Hotel Valuations in a COVID-19 environment


 

The impact of COVID -19 has been deep and swift with many hotels across Australia operating at single digit occupancies and numerous hotels deciding to close their doors temporarily.  We are clearly in an extraordinary market and the question arises how do you value hotels in a fair and objective manner when trading is being so heavily impacted ?  In addition there is vastly reduced transactional activity and as yet there are no clear indications of the likely timeline of the conclusion to the Pandemic.

 


A logical starting point seems to be to see if we can learn from previous disrupters to the market. Although different in many ways, the 9/11 terror attacks and the Ansett collapse which happened just days apart in September of 2001 (almost two decades ago now) is still a point of reference worth examination. The demise of Ansett led to almost 40 per cent of domestic seat capacity being wiped out and the terror attacks in New York changed the mindset of travellers and resultant security measures in the industry thereafter.  These two factors combined had a dramatic impact on tourism worldwide with International arrivals into Australia for October 2001 down by 10 per cent on the previous year, November down by 18 per cent and December down by 7 per cent.  Interestingly at the time, the traditional drive markets experienced a strong summer season.  Evidence collected by the statistical provider STR suggests this trend is once again being experienced in the drive market, particularly around the State Capitals.

 

SARS coronavirus (SARS-CoV) – was an epidemic which affected 26 countries and resulted in more than 8,000 cases – a stark contrast to the 14.8 million cases of COVID-19 as at 22 July 2020.  The largest decline in International arrivals due to SARS occurred in May 2003 and reflected 18 per cent which is relatively benign again if we compare to the large scale closure of International borders in Australia and around the world.  Sydney Airport is starting to see a recovery in domestic passenger traffic which according to Australian Aviation increased by 25 per cent in May in comparison to April however this still reflected a 97.2 per cent decline on May 2019.  International passengers at Sydney have continued to decline as government backed repatriation flights slowly dry up and currently reflect a 97.4 per cent decline on the same period last year.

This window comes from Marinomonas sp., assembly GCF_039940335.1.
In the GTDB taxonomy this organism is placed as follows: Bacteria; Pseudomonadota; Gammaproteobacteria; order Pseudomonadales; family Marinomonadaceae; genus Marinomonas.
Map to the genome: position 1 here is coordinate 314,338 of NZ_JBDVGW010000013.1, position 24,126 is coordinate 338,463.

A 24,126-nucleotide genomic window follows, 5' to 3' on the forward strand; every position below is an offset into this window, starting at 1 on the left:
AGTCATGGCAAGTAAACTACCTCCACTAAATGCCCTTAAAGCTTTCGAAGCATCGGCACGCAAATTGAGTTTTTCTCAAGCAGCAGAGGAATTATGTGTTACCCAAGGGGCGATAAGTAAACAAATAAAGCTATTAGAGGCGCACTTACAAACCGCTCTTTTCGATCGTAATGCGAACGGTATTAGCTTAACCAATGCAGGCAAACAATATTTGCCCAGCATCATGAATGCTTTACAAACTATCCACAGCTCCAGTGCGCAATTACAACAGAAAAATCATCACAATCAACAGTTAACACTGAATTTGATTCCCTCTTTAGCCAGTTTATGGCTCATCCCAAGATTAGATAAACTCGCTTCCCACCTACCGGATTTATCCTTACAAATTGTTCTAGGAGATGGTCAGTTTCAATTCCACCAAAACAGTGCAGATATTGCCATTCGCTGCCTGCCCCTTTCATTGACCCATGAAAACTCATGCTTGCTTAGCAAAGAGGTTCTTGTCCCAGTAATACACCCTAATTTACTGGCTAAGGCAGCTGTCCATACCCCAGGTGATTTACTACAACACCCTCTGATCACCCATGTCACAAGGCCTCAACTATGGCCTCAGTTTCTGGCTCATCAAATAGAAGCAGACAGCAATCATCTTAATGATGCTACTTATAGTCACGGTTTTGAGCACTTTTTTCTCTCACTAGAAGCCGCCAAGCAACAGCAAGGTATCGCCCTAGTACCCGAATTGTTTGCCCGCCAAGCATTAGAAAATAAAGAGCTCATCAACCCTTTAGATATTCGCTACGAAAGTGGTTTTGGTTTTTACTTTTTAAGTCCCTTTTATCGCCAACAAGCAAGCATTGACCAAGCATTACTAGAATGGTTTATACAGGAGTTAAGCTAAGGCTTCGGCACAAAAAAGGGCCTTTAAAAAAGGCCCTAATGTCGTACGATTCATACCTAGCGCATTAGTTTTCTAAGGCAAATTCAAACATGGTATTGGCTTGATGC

The World Travel and Tourism Council Report on Crisis Readiness which was released in November 2019 provides useful insights into how long markets take to recover from major crises.  After analysing the impact of 90 crises between 2001 and 2018, at a national and city level; examining the time to recovery as well as lost arrivals and lost visitor spending WTTC came to the conclusion that the average recovery times for disease outbreaks, such as MERS, Zika and Ebola, was 19.4 months.

 

Hotels_Charting the Course_Hotel Valuations in a COVID19 environment_Graph 1

Source: World Travel and Tourism Council Report on Crisis Readiness, November 2019

 

 

Of the four crisis categories analysed, political instability proved the most challenging, with average recovery times of 22.2 months, minimum 10 months, while terrorist or security-related incidents have the shortest average recovery time of 11.5 months, with a minimum two months.  Additionally, the average recovery times for natural disasters were 16.2 months with a minimum of one month.  Clearly each crisis is unique and what makes COVID-19 extraordinary is its highly contagious nature which can only be slowed down or contained by rapid and very draconian measures.  Clearly the big unknown is if a vaccine can be found and if so how long it will take to find and then produce it on a large scale so that it can be used around the world.  There does appear to be some genuine progress being made with several vaccines at human trial stage.  However current thinking is we will not see the return of any significant International Flights until next year with Qantas targeting mid-2021. Typically the industry is modelling a three to four year recovery period to get back to 2019 revenue levels.

Looking specifically at the Sydney market, the following graph provides a snap shot of the impact of previous extraordinary events. In commenting, we would first caution that care needs to be taken when considering the 9/11 and Ansett decline to the previous year as this is comparing to the extraordinary strong trading of the Sydney Olympics in September 2000.  It can also be seen that the GFC had more of an impact than SARS, most likely as more market segments were impacted such as corporate business travel not just the international tourism market.

 
Hotels_Charting the Course_Hotel Valuations in a COVID19 environment_Graph 2 

Source: ABS, Small Area Data/ Colliers International

 

 

We now have STR data for the first half of the calendar year for 2020 which confirms that the impact of COVID -19 only really started to be felt in the main Australian markets in the latter half of March, with the full impact being experienced in the second quarter, all be it with some gradual month on month improvement in May and June as travel restrictions were eased and the resultant improvement in domestic leisure business.  Caution needs to be taken in comparing statistics with previous years due to distortion from a significant number of hotels being closed and not all hotels taking isolation business.